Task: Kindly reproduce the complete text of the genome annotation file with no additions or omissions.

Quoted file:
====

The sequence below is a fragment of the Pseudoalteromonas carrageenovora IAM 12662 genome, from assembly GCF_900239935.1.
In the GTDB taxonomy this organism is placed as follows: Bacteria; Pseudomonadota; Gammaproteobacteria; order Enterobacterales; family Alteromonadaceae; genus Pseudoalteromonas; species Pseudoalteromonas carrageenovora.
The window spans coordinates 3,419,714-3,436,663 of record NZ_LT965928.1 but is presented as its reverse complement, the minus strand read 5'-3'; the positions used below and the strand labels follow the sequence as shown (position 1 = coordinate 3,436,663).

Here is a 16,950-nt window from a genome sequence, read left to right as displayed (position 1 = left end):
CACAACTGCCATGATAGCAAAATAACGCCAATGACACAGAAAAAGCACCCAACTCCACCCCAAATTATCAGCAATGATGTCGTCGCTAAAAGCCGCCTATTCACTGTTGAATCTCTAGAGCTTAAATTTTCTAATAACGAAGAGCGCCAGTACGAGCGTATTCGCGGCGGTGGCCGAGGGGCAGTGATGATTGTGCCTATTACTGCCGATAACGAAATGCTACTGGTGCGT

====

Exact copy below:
The sequence below is a fragment of the Pseudoalteromonas carrageenovora IAM 12662 genome, from assembly GCF_900239935.1.
In the GTDB taxonomy this organism is placed as follows: Bacteria; Pseudomonadota; Gammaproteobacteria; order Enterobacterales; family Alteromonadaceae; genus Pseudoalteromonas; species Pseudoalteromonas carrageenovora.
The window spans coordinates 3,419,714-3,436,663 of record NZ_LT965928.1 but is presented as its reverse complement, the minus strand read 5'-3'; the positions used below and the strand labels follow the sequence as shown (position 1 = coordinate 3,436,663).

Here is a 16,950-nt window from a genome sequence, read left to right as displayed (position 1 = left end):
CACAACTGCCATGATAGCAAAATAACGCCAATGACACAGAAAAAGCACCCAACTCCACCCCAAATTATCAGCAATGATGTCGTCGCTAAAAGCCGCCTATTCACTGTTGAATCTCTAGAGCTTAAATTTTCTAATAACGAAGAGCGCCAGTACGAGCGTATTCGCGGCGGTGGCCGAGGGGCAGTGATGATTGTGCCTATTACTGCCGATAACGAAATGCTACTGGTGCGT